And strength training is beneficial at any age. According to a study published in the Journal of the American Medical Association in 1994, postmenopausal women who did resistance training twice a week for a year avoided loss of bone and even slightly increased their bone density.
It’s vital to build (and rebuild) strong bones and muscle through exercise if you want to enjoy your full vitality and mobility for the long haul. Exercise improves circulation, neurological activity and a variety of biochemical influences that promote healing. Skeletal muscle has the remarkable ability to regenerate itself in response to injury. After initially treating muscle strains with RICE (Rest, Ice, Compression, Elevation), gentle stretching and range-of-motion exercises are key to getting blood to the area and facilitating proper healing — and good fitness and flexibility are key to avoiding and recovering from musculoskeletal injuries of all kinds.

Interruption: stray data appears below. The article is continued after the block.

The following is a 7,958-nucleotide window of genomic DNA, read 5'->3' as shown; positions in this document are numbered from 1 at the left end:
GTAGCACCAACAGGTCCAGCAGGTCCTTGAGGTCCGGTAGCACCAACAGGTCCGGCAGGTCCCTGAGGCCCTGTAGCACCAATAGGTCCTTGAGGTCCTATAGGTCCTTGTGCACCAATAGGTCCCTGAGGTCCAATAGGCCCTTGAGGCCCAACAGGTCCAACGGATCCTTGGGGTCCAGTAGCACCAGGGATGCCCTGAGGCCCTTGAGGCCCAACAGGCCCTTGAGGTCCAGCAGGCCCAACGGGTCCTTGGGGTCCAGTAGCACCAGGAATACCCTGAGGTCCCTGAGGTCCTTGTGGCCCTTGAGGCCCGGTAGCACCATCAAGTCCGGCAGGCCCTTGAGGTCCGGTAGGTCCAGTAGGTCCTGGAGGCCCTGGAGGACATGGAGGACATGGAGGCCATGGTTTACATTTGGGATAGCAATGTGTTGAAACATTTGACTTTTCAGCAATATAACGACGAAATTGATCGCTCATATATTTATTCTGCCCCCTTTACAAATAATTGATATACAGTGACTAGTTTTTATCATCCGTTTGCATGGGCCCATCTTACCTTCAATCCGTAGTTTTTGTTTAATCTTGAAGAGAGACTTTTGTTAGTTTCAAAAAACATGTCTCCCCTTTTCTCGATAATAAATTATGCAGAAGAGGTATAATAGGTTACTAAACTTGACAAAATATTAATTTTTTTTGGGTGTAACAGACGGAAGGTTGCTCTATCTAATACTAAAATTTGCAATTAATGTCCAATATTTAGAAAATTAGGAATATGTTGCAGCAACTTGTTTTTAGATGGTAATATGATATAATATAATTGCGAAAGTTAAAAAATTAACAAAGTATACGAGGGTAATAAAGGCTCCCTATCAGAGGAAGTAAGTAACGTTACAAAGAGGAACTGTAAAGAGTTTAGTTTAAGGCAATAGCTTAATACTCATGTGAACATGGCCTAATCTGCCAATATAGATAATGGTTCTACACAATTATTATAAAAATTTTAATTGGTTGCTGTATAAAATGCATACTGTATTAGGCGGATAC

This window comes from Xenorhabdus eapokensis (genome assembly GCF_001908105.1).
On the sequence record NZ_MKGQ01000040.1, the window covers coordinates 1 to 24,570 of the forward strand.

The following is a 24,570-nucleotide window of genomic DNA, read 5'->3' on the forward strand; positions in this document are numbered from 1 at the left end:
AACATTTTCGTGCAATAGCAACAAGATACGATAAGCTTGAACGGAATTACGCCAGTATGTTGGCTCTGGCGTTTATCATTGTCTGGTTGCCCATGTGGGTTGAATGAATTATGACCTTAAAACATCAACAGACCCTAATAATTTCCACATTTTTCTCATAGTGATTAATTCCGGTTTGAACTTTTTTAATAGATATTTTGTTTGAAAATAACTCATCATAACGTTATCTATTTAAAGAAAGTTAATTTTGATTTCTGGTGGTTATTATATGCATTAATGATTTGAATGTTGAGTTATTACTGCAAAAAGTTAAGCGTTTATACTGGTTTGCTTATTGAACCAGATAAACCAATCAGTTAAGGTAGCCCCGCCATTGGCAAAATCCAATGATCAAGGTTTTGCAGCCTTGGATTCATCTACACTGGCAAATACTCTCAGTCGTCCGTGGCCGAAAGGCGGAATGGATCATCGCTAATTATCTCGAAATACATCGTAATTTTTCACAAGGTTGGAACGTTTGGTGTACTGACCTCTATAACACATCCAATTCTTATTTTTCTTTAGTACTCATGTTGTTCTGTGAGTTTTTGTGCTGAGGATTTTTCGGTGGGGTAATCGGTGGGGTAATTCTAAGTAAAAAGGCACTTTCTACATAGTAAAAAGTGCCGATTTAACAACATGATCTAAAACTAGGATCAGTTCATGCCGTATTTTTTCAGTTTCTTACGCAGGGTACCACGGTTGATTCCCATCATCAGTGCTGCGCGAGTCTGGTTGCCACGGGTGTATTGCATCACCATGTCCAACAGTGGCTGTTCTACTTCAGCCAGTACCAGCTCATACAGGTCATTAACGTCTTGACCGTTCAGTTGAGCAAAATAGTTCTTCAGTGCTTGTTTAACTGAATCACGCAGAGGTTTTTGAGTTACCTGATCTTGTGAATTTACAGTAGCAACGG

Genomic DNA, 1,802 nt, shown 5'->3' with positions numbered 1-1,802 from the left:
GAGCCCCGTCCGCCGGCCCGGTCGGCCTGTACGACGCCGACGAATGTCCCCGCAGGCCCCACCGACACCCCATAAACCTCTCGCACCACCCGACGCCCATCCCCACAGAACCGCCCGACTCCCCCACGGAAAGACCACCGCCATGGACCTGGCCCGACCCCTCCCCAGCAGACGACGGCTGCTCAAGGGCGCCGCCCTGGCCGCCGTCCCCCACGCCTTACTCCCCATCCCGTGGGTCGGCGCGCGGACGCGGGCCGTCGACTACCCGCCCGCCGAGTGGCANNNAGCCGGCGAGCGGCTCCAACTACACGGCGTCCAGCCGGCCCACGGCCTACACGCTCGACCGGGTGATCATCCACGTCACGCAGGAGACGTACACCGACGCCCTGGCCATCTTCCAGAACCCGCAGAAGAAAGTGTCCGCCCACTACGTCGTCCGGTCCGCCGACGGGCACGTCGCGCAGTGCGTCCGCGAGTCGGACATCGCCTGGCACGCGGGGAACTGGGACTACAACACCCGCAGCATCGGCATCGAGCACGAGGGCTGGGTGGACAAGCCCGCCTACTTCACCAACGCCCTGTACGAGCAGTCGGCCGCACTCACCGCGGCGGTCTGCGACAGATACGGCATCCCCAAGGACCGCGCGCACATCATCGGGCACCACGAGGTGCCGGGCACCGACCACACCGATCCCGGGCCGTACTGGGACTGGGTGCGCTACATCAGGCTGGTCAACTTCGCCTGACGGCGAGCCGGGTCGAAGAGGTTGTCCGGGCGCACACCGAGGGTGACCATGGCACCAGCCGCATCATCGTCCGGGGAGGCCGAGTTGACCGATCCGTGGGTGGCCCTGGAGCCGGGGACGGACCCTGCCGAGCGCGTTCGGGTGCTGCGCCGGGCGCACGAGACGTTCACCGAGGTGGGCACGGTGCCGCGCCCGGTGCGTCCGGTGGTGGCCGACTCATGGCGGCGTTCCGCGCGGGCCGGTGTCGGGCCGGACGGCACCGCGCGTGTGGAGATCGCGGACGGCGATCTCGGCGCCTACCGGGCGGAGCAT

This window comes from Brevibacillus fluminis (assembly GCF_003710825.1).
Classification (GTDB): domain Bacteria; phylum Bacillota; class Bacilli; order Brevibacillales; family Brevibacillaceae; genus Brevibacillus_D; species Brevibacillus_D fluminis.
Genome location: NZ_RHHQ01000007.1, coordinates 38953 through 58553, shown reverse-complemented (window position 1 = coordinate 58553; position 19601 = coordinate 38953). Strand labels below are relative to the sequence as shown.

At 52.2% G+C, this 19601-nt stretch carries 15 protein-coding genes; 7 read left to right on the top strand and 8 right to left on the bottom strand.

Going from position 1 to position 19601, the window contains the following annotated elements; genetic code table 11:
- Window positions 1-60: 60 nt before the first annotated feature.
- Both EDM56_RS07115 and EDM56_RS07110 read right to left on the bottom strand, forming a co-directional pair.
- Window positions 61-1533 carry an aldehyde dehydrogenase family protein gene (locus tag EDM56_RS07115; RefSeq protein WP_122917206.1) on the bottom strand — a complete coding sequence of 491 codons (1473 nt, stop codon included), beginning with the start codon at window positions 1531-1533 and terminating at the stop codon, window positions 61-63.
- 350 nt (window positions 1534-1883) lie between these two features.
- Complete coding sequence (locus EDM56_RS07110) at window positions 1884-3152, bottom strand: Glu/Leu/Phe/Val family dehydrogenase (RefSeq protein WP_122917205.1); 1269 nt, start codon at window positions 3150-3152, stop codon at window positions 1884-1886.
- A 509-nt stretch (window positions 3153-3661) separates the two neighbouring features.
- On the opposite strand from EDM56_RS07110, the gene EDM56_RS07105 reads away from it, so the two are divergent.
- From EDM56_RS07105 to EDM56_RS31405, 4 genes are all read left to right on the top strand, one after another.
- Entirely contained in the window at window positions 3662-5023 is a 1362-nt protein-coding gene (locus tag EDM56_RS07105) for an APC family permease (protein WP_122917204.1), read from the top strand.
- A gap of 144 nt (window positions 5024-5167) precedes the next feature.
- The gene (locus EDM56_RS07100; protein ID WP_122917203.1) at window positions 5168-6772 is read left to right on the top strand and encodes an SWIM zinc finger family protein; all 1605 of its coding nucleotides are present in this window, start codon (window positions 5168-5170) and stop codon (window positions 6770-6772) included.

3. Maximizes Mental Acuity
Is it possible that a dedicated triathlon junkie or group-fitness-class enthusiast could stay mentally sharper in her later years precisely because of her devotion to fitness? Maybe so: More and more studies are linking physical wellness to mental health and acuity.
Researchers have found that inactivity puts us at greater risk for age-related dementia, Alzheimer’s and general cognitive decline. Now, more recent research is suggesting that as little as three months of aerobic conditioning can encourage the brain to grow new nerve cells.
In fact, our brains are pliable, flexible and able to develop new neural connections throughout our lives. Exercise increases the uptake of a growth factor in the brain that helps neurons work better, alters genetic patterns and enhances blood flow, which encourages faster firing of neurons and improves our ability to concentrate.
“We know that skeletal muscles talk to the brain,” says Booth. “And we know that the brain talks back.” And the more frequent the “conversation” between muscle and brain, the better both of them work. (For more on brain health, see “Build a Better Brain” in the October 2007 archives.)